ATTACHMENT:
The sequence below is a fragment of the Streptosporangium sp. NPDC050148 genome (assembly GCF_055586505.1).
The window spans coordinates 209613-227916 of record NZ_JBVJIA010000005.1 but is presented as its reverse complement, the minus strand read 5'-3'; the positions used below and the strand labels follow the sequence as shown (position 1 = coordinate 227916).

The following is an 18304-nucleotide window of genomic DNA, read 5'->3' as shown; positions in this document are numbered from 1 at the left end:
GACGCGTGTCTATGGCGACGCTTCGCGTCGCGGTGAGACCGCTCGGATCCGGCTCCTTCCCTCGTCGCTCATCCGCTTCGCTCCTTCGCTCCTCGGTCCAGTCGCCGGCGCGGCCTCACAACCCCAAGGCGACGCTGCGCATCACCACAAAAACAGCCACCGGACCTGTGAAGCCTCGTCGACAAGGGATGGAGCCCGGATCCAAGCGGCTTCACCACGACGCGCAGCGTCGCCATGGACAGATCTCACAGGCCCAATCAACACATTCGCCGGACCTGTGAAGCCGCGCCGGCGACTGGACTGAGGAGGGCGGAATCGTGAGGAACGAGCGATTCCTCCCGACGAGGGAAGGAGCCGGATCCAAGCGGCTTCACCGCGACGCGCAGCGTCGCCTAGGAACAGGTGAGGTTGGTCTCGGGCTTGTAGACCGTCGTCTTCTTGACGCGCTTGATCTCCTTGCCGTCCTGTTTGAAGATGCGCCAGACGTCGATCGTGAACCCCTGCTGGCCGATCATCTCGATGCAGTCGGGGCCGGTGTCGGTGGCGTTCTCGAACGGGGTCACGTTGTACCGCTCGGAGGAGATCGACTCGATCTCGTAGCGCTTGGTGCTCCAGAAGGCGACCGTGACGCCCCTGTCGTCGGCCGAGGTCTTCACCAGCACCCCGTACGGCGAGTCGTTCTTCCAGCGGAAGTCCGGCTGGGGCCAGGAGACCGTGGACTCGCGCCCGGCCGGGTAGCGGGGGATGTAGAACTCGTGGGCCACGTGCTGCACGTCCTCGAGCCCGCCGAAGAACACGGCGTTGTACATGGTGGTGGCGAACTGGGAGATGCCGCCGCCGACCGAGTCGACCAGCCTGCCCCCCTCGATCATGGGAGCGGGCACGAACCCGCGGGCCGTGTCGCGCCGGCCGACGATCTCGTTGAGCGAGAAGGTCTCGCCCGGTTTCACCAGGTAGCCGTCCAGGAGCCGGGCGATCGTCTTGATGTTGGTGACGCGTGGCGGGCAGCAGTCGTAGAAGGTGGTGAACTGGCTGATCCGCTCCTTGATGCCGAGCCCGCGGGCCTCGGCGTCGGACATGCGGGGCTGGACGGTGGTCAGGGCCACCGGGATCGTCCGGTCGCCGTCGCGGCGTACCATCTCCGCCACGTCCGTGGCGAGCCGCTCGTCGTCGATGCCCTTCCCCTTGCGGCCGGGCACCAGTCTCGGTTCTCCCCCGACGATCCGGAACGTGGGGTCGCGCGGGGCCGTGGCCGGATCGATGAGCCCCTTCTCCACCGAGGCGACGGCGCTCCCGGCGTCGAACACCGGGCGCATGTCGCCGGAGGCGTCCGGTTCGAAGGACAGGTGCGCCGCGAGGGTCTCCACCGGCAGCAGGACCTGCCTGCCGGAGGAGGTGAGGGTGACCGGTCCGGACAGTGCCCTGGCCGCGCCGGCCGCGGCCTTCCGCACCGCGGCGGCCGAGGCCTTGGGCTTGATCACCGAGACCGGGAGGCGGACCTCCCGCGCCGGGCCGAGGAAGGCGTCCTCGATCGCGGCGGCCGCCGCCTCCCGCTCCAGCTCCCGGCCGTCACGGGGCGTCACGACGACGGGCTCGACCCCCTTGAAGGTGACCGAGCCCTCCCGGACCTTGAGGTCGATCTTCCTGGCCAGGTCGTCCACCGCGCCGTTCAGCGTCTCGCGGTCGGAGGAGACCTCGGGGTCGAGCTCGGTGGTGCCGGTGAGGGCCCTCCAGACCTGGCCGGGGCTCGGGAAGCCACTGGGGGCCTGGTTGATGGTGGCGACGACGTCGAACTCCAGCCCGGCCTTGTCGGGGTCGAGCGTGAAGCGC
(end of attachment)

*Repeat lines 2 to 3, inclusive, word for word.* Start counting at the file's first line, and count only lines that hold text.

The window spans coordinates 209613-227916 of record NZ_JBVJIA010000005.1 but is presented as its reverse complement, the minus strand read 5'-3'; the positions used below and the strand labels follow the sequence as shown (position 1 = coordinate 227916).

The following is an 18304-nucleotide window of genomic DNA, read 5'->3' as shown; positions in this document are numbered from 1 at the left end: